China will allow private investment in 80 projects spanning the energy, information and infrastructure sectors as part of reforms to increase privatization, Premier Li Keqiang said on Wednesday. In future, other sectors such as utilities, airports and oil and gas exploration will also be open to more private investment, he told a weekly cabinet meeting. His comments were posted on a government website and no further details were provided. Allowing more private investment in China's centrally planned economy is part of government's plans to reduce state intervention and let market forces play a bigger role in the world's second-biggest economy.
By Marc Jones LONDON (Reuters) - European shares edged down on Wednesday after three days of gains as signs of a still stuttering Chinese economy and rising worries about Ukraine offset a reassuring set of European economic numbers. U.S. stock futures pointed to a flat start for Wall Street on what will be another heavy day of company earnings as well as U.S. PMI readings.. Data compiler Markit's equivalent readings for Europe, seen as good indicators of future growth, showed that while France's economy was still lagging, Germany continued to power the euro zone's recovery.
By Aaron Maasho ADDIS ABABA (Reuters) - Ethiopia's bold decision to pay for a huge dam itself has overturned generations of Egyptian control over the Nile's waters, and may help transform one of the world's poorest countries into a regional hydropower hub. By spurning an offer from Cairo for help financing the project, Addis Ababa has ensured it controls the construction of the Renaissance Dam on a Nile tributary. But the decision to fund the huge project itself also carries the risk of stifling private sector investment and restricting economic growth, and may jeopardise Ethiopia's dream of becoming a middle income country by 2025. The dam is now a quarter built and Ethiopia says it will start producing its first 750 megawatts of electricity by the end of this year.
By Leika Kihara TOKYO (Reuters) - Over 90 percent of Japanese banks have increased loans and investment in riskier assets in the past year, the Bank of Japan said on Wednesday, suggesting that the wall of money it is pumping out is spilling over into the broader economy. "Financial institutions have reduced investment in domestic bonds, especially Japanese government bonds (JGBs), while increasing investment in relatively high-risk assets such as loans," the central bank said in a semi-annual report analyzing Japan's financial system. Banks are lending to a wider range of industries and are more keen to lend to small- and medium-sized companies whose appetite for loans is on the rise, the report said. Bank lending rose 2.1 percent in March from a year earlier, marking the 29th straight month of increase, with lending by regional banks up 3.2 percent, a monthly BOJ data showed.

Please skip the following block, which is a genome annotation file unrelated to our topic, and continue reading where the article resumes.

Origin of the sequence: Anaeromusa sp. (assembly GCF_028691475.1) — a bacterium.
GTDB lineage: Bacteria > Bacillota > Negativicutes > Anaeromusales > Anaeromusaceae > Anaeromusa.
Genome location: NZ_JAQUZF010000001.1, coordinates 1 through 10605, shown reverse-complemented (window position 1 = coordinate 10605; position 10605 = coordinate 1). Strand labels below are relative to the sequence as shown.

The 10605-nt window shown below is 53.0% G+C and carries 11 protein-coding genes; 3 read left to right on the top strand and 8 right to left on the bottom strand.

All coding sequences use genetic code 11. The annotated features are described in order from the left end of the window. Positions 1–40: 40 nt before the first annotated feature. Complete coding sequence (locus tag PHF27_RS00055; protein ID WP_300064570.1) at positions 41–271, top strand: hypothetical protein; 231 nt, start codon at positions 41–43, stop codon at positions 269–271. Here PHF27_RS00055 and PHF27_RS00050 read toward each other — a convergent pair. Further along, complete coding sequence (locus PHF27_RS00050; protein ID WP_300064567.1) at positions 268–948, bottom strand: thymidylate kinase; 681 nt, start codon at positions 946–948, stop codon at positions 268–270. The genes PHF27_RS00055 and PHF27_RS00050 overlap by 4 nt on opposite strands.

By Hilary Russ NEW YORK (Reuters) - The "Bridgegate" scandal that rocked New Jersey Governor Chris Christie's administration earlier this year is threatening a deal that would allow developer Larry Silverstein to finish building the next World Trade Center skyscraper. Silverstein needs a guarantee from the Port Authority of New York and New Jersey to secure a $1.2 billion construction loan for 3 World Trade Center. On Wednesday, the agency's board will vote on whether to approve that guarantee, part of a deal that would provide hundreds of millions of dollars more to the Port Authority and allow it to foreclose on the $2.4 billion tower if Silverstein cannot pay debt service costs. But Silverstein's deal, even with the concessions to the Port Authority, has become entangled in a fierce debate within the agency over its mission, including whether it should be in the real estate business at all.
Zimbabwe will let foreigners keep majority stakes in banks for now because locals have no money to buy shares, the finance minister said on Wednesday, signalling a pause in President Robert Mugabe's black economic empowerment drive. But Patrick Chinamasa said the government would not amend on plans to force foreign mining companies to sell at least 51 percent of their local holdings to Zimbabweans under the empowerment programme, known locally as indigenisation. The southern African country, which ditched its hyper-inflated local currency in 2009, is facing a serious dollar crunch as a result of lack of foreign donor support and investment, and some smaller local banks are struggling to stay afloat. The law obliging foreign-owned firms, including mines and banks, to sell at least 51 percent of their stakes to blacks was passed as long ago as 2008.
Britain's economic recovery is gaining momentum but Bank of England policymakers held different views about the amount of slack in the economy and the medium-term inflation outlook, minutes from their April 9 meeting showed. The Bank expects the economy grew by 1 percent in the first three months of this year from the fourth quarter of 2013, up slightly from a previous growth forecast of 0.9 percent, the minutes showed. Economists at the Bank expected a slight slowdown in the April-June period. Members of the Monetary Policy Committee also thought it was "possible" that a sustainable rise in real wages, consistent with a durable recovery, was on the way.
We are looking at 0.5 percent quarter-on-quarter GDP growth if we continue to see this level," said Chris Williamson, chief economist at Markit. Inflation fell to just 0.5 percent in March, its sixth straight month in what European Central Bank President Mario Draghi has called a "danger zone" below 1 percent and keeping pressure on the ECB to intervene. However, Markit's flash Composite Purchasing Managers' Index, which is widely regarded as a good gauge of growth, suggested the economic support, at least, may not be necessary.